Iowa State Professor works to make drones more dependable

Borzoo Bonakdarpour, Iowa State assistant professor of computer science, discusses his work designing programmed drone fleets that are efficient enough for large-scale projects but also safe, secure and adaptable on Tuesday in the Memorial Union. Unmanned aerial vehicles, also known as drones, play a significant role in future technologies especially when programming in teams.

Jordyn Dubois

What once was thought of as a technology of the future has become an interest to computer science assistant professor Borzoo Bonakdarpour.

Society today has a need for dependable systems. Creating these dependable systems is a challenge due to the inherent complexity of them.

“Dependability is a struggle we face everyday,” Bonakdarpour said.

Bonakdarpour said a distributed autonomous vehicle is one that is capable of sensing its environment and moving with little or no human input. Drones are one type of autonomous vehicles.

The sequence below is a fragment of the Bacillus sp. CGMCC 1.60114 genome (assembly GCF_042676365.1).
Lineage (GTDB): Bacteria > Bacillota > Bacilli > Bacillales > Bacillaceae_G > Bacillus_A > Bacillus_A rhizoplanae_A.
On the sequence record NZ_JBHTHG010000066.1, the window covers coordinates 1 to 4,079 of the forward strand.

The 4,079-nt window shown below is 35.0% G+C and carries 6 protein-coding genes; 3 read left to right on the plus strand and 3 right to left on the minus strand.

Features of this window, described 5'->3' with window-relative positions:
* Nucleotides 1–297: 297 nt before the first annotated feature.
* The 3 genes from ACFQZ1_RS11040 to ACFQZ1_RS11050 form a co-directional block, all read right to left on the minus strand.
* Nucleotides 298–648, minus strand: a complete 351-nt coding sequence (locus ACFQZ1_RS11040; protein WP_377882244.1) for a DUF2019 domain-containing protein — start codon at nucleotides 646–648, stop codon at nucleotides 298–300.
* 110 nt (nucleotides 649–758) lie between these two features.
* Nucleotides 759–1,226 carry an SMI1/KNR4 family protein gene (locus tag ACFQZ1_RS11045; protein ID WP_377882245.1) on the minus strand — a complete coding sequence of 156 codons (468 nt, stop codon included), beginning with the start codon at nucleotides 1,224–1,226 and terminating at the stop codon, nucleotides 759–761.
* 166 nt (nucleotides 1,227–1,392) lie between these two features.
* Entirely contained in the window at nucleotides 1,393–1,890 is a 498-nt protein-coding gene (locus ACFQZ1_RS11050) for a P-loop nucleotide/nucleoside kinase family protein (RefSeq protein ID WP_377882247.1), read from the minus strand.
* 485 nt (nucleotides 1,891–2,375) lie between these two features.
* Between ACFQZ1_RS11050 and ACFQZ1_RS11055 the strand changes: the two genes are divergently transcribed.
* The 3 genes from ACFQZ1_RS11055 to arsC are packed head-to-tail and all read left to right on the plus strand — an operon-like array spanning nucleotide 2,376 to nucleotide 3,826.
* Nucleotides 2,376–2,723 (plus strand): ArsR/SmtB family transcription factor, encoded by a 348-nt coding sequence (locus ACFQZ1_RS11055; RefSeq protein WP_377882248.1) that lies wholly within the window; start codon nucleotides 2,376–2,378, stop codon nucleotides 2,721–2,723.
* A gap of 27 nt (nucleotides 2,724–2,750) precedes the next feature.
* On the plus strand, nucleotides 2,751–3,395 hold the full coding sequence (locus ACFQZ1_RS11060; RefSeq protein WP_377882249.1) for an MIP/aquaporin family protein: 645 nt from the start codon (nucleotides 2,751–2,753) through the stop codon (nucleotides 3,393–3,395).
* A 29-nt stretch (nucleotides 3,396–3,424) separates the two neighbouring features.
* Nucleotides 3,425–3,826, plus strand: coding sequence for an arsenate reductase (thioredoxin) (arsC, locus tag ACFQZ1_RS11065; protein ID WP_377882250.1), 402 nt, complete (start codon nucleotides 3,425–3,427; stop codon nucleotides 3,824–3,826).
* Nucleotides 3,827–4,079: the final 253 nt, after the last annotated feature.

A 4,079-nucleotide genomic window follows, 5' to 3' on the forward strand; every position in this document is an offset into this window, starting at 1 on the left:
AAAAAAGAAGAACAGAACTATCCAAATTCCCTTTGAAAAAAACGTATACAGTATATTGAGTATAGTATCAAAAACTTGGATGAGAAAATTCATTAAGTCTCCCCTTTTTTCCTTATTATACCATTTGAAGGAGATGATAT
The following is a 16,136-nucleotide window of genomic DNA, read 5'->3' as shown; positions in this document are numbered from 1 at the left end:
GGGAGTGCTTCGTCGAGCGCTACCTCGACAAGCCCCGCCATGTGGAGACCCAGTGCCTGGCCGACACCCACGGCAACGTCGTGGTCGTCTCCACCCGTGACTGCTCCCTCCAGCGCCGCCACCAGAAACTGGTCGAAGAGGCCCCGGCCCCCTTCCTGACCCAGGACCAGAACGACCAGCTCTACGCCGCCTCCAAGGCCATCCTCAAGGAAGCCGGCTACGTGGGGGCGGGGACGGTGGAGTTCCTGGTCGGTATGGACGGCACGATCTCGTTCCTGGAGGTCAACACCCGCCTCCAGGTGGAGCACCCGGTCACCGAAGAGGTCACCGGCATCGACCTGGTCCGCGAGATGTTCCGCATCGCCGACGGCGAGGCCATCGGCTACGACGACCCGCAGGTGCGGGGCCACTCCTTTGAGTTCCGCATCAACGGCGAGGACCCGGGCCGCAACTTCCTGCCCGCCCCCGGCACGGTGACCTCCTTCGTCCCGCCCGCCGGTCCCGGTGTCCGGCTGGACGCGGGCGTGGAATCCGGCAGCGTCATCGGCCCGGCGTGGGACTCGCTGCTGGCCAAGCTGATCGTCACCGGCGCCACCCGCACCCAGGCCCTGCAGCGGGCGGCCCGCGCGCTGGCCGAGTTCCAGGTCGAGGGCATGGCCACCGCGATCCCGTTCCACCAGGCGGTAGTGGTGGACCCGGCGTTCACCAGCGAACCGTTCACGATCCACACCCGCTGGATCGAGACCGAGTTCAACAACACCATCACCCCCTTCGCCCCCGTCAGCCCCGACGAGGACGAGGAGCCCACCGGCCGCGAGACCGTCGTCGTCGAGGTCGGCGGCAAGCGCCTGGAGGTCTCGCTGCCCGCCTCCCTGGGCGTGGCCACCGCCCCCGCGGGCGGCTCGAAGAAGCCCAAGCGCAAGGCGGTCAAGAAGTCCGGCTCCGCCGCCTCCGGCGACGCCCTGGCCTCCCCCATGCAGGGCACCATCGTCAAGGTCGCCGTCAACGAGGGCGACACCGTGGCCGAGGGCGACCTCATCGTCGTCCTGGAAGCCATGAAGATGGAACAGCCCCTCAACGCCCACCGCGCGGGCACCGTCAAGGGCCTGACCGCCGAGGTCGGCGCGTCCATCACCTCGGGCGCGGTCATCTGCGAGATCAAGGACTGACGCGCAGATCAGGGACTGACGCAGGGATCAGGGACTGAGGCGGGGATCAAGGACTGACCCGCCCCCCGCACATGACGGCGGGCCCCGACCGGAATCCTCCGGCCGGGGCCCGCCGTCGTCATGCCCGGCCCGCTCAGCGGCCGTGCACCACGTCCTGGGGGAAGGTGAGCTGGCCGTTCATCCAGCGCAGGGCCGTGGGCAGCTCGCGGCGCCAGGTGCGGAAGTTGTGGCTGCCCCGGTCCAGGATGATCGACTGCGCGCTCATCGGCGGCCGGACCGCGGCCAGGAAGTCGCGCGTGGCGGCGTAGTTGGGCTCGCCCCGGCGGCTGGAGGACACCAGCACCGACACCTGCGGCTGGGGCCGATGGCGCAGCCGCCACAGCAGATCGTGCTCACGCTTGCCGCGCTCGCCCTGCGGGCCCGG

When discussing how drones work, Bonakdarpour said they run off of four propellers. Two propellors rotate clockwise while the other two rotate counter clockwise. The faster the propellers move cause the drone to lift into the air.

Drones have many applications in how they can be used, one of those applications being agriculture. In agriculture, drones can be used for inspecting crops as well as distributing pesticide.

Other applications drones are used in include search and rescue and patrolling. Drones are helpful in search and rescue missions because they are able to cover thousands of acres of land in rugged terrain delivering supplies. For patrolling, drones can provide asset protection as well as highway monitoring and border patrol. 

Bonakdarpour said the FAA registered a total of 325,000 drones, and the pentagon is spending $2.9 million on drones.

Some challenges of drones include the inability to recognize things and the inability to avoid other drones. They also have limited energy, security, privacy and insurance.

Bonakdarpour’s main focus is on energy limits and security of drones. He said the energy limit of drones is about 20 minutes.

Bondakdarpour and his students are working to find a system where drones not only work together to distribute jobs, but to recharge and check each other while they are on a mission.

Bonakdarpour said he is continuing to research and study the systems the drones are working with to make the systems dependable to meet the demands of the people.